Why the 1894 Tumbang Anoi Meeting of Dayaks across Borneo was Organized by the Dutch East Indies Company?

The book answers why the 1894 Tumbang Anoi Meeting of Dayaks across Borneo was organized by the Dutch East Indies Company.

It delves into the historical context and intricacies of this pivotal event, shedding light on the motivations and outcomes of the gathering. 

From the abolition of slavery to the formulation of Dayak Customary Law

Through meticulous research and analysis, it explores the socio-political landscape of Borneo during that time, revealing the complex dynamics between the Dayak communities and the colonial powers.

From the abolition of slavery to the formulation of Dayak Customary Law, the book unravels the multifaceted objectives behind the Tumbang Anoi Meeting, providing a comprehensive understanding of its significance in shaping the trajectory of Dayak history under Dutch colonial rule.

The Tumbang Anoi Meeting formulated Dayak Customary Law, which was almost uniform in 96 articles, eliminating hostility between sub-tribes in Borneo based on Mutual Killing, Mutual Raiding, and Mutual Attack.

The meeting also abolished the tradition of slavery, which had been recorded since the 13th century. According to Michielsen's report from 1880, the price of a slave in one of the Dayak regions was below 100 Gulden, while the cheapest price for a buffalo was 250 Gulden.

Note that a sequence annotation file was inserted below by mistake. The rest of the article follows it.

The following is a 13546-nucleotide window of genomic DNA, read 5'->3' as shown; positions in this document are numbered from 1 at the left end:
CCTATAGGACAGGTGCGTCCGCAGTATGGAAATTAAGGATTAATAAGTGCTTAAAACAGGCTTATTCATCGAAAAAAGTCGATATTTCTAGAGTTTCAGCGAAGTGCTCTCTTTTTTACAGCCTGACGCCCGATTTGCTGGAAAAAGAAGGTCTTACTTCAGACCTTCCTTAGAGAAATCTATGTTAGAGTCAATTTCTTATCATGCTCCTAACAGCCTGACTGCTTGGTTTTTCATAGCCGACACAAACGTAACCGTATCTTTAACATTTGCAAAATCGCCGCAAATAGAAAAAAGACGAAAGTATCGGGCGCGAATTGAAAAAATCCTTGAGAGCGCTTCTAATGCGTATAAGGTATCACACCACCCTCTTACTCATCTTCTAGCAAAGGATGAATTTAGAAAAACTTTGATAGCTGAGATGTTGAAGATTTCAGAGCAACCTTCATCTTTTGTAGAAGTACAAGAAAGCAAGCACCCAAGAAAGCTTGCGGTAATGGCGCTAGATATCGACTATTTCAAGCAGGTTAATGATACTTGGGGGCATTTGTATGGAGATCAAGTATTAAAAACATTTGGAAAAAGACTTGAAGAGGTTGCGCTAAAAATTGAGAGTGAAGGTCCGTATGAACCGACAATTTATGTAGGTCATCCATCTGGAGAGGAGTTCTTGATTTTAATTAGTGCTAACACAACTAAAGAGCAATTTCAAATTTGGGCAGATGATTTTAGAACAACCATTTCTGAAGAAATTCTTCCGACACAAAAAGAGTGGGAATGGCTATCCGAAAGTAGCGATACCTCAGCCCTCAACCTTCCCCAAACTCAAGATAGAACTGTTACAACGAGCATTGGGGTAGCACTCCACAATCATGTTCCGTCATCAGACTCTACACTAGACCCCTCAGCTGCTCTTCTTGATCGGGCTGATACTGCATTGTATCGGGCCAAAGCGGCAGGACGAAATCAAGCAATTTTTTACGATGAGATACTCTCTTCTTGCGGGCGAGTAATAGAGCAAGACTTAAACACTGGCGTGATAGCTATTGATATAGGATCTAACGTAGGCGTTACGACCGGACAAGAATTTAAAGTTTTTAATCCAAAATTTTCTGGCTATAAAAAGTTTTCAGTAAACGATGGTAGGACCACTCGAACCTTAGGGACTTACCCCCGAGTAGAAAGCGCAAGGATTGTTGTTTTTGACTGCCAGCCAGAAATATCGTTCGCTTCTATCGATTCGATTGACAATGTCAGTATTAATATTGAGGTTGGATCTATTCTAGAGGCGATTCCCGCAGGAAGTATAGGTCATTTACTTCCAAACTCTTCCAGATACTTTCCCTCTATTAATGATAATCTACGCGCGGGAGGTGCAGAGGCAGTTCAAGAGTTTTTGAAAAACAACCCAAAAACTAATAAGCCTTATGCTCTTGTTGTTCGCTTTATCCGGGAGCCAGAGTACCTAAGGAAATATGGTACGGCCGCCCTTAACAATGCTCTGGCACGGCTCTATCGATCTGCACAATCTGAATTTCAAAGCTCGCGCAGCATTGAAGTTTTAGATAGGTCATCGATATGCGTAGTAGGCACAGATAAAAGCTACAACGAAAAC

The book 'War and Slavery in Dayak Land' is based on primary data and narrative fragments from the writings of Schwaner, Perelaer, Willem Adrian Rees, HG Maks, C. Bangert, JP. Barth, Pijnapple, Michielsen, Ullmann, Pires, Raas, and others, as well as various Agreements between the Sultan (Banjar) and the VOC continued with Colonial Rulers from 1635 to 1860.

The author has been engaged with texts and books related to Kayau, Slavery, War, and Tumbang Anoi since 2000, at the Dayakology Institute Pontianak library. However, involvement in lengthy discussions about Kayau, Asang, Slavery, War, and the 1894 Tumbang Anoi Agreement has been ongoing since 2014. These discussions began with the author's participation in the 120 Tumbang Anoi Agreement commemoration in 2014 and writing the book "Mutiara Isen Mulang." Discussions with parties who have researched the Tumbang Anoi Agreement texts, especially Prof. KMA Usop and Timoteus Tenggel Suan, have been crucial.

The culmination of these repeated discussions always yields material for writing. Prof. Usop provided the book "Pakat Dayak," while Suan (known as TT Suan) provided three copies of Tumbang Anoi documents, the first being minutes of the Tumbang Anoi meeting (handwritten in Dutch), followed by a report from Controlir Melawi, JP Barth, to the Governor of Batavia, both in Dutch and in Malay translation.

In the context of the Tumbang Anoi, Gunung Mas, Central Borneo meeting itself, from discussions since 2014, the author has concluded several things among Dayak scholars, including: (1) The Civilization of Borneo Begins, (2) The Existence of Unity Among Dayak Tribes, (3) The Betrayal of Several Dayak Figures Pro-Netherlands to Weaken the Spirit of Banjar War Led by Matseman.